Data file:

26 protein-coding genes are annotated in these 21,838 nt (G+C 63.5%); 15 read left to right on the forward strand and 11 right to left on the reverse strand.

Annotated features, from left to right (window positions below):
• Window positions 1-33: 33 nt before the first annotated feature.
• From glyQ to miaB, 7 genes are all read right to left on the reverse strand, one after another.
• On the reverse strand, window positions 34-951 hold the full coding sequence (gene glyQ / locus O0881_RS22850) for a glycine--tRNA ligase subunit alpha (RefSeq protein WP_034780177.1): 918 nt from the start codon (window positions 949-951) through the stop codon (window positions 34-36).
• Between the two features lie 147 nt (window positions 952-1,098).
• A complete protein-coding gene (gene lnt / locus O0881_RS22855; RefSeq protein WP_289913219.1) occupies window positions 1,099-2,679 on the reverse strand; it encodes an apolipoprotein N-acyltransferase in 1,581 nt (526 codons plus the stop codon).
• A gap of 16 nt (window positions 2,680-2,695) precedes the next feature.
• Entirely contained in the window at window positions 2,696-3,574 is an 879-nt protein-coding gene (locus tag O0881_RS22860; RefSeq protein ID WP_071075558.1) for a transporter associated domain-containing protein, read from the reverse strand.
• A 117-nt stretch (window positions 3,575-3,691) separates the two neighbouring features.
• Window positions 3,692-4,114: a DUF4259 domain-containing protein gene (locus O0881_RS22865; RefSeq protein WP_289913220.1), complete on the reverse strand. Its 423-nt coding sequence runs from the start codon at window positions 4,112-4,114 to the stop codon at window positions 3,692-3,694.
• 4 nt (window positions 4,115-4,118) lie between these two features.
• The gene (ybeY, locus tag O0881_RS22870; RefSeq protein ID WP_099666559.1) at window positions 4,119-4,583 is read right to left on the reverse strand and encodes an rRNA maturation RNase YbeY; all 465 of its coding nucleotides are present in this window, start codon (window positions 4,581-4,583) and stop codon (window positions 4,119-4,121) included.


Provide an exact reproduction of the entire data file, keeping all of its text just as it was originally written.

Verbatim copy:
26 protein-coding genes are annotated in these 21,838 nt (G+C 63.5%); 15 read left to right on the forward strand and 11 right to left on the reverse strand.

Annotated features, from left to right (window positions below):
• Window positions 1-33: 33 nt before the first annotated feature.
• From glyQ to miaB, 7 genes are all read right to left on the reverse strand, one after another.
• On the reverse strand, window positions 34-951 hold the full coding sequence (gene glyQ / locus O0881_RS22850) for a glycine--tRNA ligase subunit alpha (RefSeq protein WP_034780177.1): 918 nt from the start codon (window positions 949-951) through the stop codon (window positions 34-36).
• Between the two features lie 147 nt (window positions 952-1,098).
• A complete protein-coding gene (gene lnt / locus O0881_RS22855; RefSeq protein WP_289913219.1) occupies window positions 1,099-2,679 on the reverse strand; it encodes an apolipoprotein N-acyltransferase in 1,581 nt (526 codons plus the stop codon).
• A gap of 16 nt (window positions 2,680-2,695) precedes the next feature.
• Entirely contained in the window at window positions 2,696-3,574 is an 879-nt protein-coding gene (locus tag O0881_RS22860; RefSeq protein ID WP_071075558.1) for a transporter associated domain-containing protein, read from the reverse strand.
• A 117-nt stretch (window positions 3,575-3,691) separates the two neighbouring features.
• Window positions 3,692-4,114: a DUF4259 domain-containing protein gene (locus O0881_RS22865; RefSeq protein WP_289913220.1), complete on the reverse strand. Its 423-nt coding sequence runs from the start codon at window positions 4,112-4,114 to the stop codon at window positions 3,692-3,694.
• 4 nt (window positions 4,115-4,118) lie between these two features.
• The gene (ybeY, locus tag O0881_RS22870; RefSeq protein ID WP_099666559.1) at window positions 4,119-4,583 is read right to left on the reverse strand and encodes an rRNA maturation RNase YbeY; all 465 of its coding nucleotides are present in this window, start codon (window positions 4,581-4,583) and stop codon (window positions 4,119-4,121) included.